During hundreds of Audience DNA workshops throughout the U.S. and Canada, I’ve had the chance to help media companies understand what kinds of people consume their radio, television or newspaper content. There’s one very basic set of numbers that never fails to amaze the folks in the room, and that’s the percentage of folks who are living in a traditional family household, compared to those in a non-traditional family.
This week, I’m preparing to speak at a national conference for executives involved with the home furnishings industry. So I wondered whether the numbers would stand at the national level. Deirdre McFarland from Scarborough Research in New York was happy to oblige, and provided me with the following information:
26.8% of adults in the U.S. say they are married and have one or more children under the age of 18 living in the household.
56.9% of adults say are simply “married” (with or without children living in the home).
84.7% of adults say they are living in a two-adult household. Now, that could mean a lot of different things. These could be couples who are in a committed relationship but not married. It could be two folks who are simply sharing a residence for economic or convenience reasons. It could be a 40-something mom with a 19-year old child living at home; in the eyes of the Scarborough Research, that would still be a two-adult household. Or, it could be a 40-something man with an elderly parent living in his home. By “two adult household,” we’re looking at a big range of possibilities. But here’s why it’s important…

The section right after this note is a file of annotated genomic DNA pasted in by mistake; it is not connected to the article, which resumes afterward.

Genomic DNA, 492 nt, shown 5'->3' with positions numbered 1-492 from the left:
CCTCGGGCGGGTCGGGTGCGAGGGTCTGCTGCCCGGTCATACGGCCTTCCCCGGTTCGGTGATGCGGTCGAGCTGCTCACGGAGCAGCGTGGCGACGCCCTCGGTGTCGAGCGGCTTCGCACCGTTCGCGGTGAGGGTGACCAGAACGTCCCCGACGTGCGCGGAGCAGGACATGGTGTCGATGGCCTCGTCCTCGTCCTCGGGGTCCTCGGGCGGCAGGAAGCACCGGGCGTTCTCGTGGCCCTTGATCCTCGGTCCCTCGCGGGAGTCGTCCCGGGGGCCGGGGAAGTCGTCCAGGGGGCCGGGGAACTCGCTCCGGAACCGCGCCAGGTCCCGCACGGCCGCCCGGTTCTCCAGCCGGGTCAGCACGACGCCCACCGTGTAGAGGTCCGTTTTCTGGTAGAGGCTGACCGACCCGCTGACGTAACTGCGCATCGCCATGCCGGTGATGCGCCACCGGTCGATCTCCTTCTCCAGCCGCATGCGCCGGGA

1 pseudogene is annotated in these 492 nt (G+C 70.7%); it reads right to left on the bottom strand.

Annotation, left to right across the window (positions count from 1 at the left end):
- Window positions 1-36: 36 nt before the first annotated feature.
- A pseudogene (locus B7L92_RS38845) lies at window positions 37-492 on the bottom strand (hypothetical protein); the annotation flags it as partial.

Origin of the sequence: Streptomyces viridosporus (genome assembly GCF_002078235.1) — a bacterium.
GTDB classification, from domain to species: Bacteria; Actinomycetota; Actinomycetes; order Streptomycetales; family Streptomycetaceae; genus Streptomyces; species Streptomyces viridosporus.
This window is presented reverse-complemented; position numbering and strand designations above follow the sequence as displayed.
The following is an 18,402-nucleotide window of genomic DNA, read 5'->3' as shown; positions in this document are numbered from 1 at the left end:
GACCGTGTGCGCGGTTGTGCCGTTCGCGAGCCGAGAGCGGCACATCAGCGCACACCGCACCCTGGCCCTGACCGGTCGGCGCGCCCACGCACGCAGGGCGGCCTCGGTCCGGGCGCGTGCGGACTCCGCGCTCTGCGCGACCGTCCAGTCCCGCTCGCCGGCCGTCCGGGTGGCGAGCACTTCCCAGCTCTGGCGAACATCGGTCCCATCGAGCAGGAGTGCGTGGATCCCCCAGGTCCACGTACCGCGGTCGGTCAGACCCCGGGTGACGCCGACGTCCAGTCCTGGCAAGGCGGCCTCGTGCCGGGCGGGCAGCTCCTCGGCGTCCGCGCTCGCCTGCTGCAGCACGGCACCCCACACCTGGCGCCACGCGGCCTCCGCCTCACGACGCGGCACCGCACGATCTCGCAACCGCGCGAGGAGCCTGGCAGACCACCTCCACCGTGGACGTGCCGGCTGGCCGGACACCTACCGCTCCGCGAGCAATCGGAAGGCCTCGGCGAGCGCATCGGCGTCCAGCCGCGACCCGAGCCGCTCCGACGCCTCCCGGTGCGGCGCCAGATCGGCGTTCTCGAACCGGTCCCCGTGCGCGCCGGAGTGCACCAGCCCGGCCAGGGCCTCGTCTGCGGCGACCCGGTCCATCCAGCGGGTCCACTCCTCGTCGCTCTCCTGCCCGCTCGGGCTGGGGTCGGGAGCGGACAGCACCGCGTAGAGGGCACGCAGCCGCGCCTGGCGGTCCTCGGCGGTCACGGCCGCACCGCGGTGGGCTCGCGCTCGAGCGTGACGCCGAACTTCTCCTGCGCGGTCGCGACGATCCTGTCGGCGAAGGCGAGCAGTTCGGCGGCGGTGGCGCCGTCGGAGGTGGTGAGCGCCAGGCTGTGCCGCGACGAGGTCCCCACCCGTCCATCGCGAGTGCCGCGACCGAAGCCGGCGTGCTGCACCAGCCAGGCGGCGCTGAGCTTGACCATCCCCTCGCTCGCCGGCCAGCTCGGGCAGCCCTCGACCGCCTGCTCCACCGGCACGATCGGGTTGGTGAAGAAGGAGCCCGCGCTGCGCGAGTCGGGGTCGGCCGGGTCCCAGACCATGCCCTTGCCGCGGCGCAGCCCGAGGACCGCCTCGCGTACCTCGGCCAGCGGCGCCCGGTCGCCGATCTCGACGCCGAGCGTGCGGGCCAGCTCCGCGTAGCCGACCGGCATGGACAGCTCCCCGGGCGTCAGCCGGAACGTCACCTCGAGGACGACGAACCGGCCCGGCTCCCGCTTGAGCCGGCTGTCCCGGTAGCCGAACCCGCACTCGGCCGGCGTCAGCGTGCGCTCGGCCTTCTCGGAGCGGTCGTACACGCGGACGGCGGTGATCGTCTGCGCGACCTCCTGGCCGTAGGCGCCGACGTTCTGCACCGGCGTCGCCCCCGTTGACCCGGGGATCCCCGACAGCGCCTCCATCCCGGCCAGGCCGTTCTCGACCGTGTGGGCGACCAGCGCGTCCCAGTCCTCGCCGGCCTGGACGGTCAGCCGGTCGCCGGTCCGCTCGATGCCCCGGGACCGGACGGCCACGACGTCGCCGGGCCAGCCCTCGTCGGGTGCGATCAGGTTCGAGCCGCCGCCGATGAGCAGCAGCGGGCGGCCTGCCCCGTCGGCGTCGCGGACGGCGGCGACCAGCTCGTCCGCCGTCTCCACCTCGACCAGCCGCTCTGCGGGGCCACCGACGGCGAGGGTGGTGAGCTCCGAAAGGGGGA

Subtract married couples (56.9% of adults) from that group of people who say they live in a two-adult household (84.7%), and you learn that 27.8% of adults are living in a non-traditional family setting. That means there are more adults living in a non-traditional family household than are living in a traditional, married-with-children household.
Implications: Just a little simple math can help turn basic data into a valuable insight… and illustrate the extent to which families in the U.S. are changing.
If your marketing is designed to target traditional heads-of-household (those adults who are “Married with Children”), you are technically marketing to a group that is now out-numbered by non-traditional families.
Data source: Scarborough USA+ 2011 Release 1 (February 2010 - March 2011). For more information about Scarborough Research, visit www.Scarborough.com.